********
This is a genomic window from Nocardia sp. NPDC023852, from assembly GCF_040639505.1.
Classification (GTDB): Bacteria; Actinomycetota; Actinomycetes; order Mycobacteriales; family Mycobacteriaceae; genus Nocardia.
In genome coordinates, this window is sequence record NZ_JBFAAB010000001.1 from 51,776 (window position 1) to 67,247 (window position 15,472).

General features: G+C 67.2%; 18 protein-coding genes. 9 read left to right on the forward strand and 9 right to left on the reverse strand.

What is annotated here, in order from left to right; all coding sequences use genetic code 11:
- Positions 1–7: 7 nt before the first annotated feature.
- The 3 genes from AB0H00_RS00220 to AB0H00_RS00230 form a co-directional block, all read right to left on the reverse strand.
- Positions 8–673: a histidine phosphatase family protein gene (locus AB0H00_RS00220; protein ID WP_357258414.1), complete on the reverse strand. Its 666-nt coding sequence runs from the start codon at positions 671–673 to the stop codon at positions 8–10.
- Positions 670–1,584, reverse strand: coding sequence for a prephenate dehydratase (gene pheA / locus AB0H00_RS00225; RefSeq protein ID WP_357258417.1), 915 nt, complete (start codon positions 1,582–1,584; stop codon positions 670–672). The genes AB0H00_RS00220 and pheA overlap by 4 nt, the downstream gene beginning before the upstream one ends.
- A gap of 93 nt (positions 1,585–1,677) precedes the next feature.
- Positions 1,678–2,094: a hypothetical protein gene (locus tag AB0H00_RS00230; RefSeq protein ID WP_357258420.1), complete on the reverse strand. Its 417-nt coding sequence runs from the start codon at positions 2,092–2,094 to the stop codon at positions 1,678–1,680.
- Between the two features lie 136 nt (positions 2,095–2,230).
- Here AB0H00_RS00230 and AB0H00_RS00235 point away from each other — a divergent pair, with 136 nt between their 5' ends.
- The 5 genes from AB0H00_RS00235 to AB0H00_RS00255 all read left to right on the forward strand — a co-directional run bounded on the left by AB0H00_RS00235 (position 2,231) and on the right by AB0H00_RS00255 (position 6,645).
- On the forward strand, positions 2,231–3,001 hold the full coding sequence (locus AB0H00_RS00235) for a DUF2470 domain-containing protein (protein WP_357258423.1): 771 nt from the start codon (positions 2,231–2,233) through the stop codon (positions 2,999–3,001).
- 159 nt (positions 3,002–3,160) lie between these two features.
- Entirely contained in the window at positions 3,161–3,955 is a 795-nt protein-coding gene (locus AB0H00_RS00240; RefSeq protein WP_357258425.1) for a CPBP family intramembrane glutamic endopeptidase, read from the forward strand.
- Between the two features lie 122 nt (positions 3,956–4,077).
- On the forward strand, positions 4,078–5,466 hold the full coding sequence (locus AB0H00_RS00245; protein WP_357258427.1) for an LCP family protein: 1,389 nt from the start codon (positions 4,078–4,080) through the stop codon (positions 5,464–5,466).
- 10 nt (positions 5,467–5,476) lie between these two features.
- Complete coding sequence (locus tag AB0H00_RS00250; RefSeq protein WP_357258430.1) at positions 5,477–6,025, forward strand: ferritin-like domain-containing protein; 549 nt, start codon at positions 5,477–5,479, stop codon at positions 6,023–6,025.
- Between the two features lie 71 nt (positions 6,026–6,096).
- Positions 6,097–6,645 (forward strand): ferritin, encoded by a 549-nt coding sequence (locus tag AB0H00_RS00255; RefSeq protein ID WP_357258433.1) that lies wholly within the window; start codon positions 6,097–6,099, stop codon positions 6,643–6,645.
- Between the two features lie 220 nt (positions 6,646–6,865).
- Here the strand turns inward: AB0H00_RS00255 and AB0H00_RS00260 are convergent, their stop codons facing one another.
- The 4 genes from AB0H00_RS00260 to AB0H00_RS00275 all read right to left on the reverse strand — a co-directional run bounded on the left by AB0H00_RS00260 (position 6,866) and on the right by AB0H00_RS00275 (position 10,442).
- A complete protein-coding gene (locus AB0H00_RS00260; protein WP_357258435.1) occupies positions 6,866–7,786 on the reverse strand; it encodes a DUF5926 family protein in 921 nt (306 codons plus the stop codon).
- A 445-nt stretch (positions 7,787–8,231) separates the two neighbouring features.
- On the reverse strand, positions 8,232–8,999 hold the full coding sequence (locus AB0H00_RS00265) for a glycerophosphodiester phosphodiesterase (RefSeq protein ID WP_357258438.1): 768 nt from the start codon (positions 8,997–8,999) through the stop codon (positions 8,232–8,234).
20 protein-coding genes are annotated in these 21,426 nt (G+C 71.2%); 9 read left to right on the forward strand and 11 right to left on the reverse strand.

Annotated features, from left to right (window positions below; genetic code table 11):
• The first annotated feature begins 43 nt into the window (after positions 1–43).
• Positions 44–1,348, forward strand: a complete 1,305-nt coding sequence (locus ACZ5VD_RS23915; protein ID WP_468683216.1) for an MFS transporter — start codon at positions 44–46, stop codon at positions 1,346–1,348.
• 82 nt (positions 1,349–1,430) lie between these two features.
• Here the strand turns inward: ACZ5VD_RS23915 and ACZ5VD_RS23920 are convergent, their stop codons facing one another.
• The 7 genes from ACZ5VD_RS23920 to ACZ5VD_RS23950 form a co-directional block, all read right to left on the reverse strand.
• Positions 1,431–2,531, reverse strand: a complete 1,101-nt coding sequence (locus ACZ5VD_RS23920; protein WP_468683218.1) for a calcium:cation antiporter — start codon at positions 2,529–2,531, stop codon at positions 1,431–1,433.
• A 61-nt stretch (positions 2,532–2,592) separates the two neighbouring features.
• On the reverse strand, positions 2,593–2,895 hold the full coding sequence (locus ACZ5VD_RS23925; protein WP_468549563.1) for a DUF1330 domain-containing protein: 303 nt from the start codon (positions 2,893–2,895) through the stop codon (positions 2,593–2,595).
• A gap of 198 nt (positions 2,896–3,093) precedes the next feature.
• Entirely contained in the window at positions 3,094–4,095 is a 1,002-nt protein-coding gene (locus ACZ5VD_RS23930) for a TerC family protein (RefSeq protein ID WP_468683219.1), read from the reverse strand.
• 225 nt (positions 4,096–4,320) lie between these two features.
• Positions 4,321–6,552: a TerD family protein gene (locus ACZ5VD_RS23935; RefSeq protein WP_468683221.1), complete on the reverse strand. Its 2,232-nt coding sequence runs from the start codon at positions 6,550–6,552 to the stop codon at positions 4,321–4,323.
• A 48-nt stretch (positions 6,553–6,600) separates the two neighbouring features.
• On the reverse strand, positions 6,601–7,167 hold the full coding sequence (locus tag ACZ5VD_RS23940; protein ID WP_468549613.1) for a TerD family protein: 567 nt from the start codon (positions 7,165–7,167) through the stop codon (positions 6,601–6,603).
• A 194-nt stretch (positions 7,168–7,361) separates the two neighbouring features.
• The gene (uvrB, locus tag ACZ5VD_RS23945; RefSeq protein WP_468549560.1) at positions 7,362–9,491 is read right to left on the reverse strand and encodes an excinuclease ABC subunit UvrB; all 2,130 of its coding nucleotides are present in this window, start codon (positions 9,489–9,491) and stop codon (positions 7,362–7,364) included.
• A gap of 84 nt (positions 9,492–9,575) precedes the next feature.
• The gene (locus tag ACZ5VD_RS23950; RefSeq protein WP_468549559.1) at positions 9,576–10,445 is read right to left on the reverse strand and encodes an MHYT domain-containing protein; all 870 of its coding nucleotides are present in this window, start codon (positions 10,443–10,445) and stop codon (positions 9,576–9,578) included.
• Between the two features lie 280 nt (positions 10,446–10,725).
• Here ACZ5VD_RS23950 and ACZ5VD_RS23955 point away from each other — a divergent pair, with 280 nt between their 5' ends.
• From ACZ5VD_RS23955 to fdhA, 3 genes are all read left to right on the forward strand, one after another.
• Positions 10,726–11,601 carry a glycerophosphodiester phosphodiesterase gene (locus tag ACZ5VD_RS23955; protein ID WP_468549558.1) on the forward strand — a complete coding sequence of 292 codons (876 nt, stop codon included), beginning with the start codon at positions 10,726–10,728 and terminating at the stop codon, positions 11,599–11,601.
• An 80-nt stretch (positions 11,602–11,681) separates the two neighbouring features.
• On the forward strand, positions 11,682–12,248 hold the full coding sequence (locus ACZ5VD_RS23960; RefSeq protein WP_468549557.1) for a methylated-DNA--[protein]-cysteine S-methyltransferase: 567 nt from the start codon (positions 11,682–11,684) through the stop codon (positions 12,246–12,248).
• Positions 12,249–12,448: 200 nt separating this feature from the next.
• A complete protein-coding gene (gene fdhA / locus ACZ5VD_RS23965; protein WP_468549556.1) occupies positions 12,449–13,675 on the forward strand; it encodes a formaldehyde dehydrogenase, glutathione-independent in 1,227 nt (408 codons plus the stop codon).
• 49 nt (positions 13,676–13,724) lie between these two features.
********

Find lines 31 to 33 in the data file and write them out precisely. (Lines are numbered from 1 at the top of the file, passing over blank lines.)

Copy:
Annotated features, from left to right (window positions below; genetic code table 11):
• The first annotated feature begins 43 nt into the window (after positions 1–43).
• Positions 44–1,348, forward strand: a complete 1,305-nt coding sequence (locus ACZ5VD_RS23915; protein ID WP_468683216.1) for an MFS transporter — start codon at positions 44–46, stop codon at positions 1,346–1,348.